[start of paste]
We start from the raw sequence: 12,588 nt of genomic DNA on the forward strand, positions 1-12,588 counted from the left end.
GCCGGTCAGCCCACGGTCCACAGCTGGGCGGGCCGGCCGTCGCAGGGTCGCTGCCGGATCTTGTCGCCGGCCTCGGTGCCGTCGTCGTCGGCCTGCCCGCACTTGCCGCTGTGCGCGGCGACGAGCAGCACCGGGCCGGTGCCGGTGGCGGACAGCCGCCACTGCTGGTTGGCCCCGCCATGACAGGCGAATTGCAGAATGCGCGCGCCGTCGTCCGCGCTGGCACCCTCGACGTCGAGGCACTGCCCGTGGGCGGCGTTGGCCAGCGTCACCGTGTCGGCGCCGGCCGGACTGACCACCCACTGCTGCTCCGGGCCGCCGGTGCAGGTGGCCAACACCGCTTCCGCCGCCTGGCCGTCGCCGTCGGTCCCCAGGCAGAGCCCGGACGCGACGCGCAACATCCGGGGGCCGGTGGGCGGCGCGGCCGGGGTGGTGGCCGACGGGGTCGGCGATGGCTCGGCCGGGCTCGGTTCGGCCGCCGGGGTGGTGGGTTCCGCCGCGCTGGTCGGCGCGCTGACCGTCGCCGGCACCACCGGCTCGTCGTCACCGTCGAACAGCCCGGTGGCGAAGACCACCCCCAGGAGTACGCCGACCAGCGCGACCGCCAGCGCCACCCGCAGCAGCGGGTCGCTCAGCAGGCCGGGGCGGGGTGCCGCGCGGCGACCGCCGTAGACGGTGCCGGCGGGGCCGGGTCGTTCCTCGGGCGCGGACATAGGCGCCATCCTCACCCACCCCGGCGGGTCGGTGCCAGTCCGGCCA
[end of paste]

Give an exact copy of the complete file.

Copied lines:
We start from the raw sequence: 12,588 nt of genomic DNA on the forward strand, positions 1-12,588 counted from the left end.
GCCGGTCAGCCCACGGTCCACAGCTGGGCGGGCCGGCCGTCGCAGGGTCGCTGCCGGATCTTGTCGCCGGCCTCGGTGCCGTCGTCGTCGGCCTGCCCGCACTTGCCGCTGTGCGCGGCGACGAGCAGCACCGGGCCGGTGCCGGTGGCGGACAGCCGCCACTGCTGGTTGGCCCCGCCATGACAGGCGAATTGCAGAATGCGCGCGCCGTCGTCCGCGCTGGCACCCTCGACGTCGAGGCACTGCCCGTGGGCGGCGTTGGCCAGCGTCACCGTGTCGGCGCCGGCCGGACTGACCACCCACTGCTGCTCCGGGCCGCCGGTGCAGGTGGCCAACACCGCTTCCGCCGCCTGGCCGTCGCCGTCGGTCCCCAGGCAGAGCCCGGACGCGACGCGCAACATCCGGGGGCCGGTGGGCGGCGCGGCCGGGGTGGTGGCCGACGGGGTCGGCGATGGCTCGGCCGGGCTCGGTTCGGCCGCCGGGGTGGTGGGTTCCGCCGCGCTGGTCGGCGCGCTGACCGTCGCCGGCACCACCGGCTCGTCGTCACCGTCGAACAGCCCGGTGGCGAAGACCACCCCCAGGAGTACGCCGACCAGCGCGACCGCCAGCGCCACCCGCAGCAGCGGGTCGCTCAGCAGGCCGGGGCGGGGTGCCGCGCGGCGACCGCCGTAGACGGTGCCGGCGGGGCCGGGTCGTTCCTCGGGCGCGGACATAGGCGCCATCCTCACCCACCCCGGCGGGTCGGTGCCAGTCCGGCCA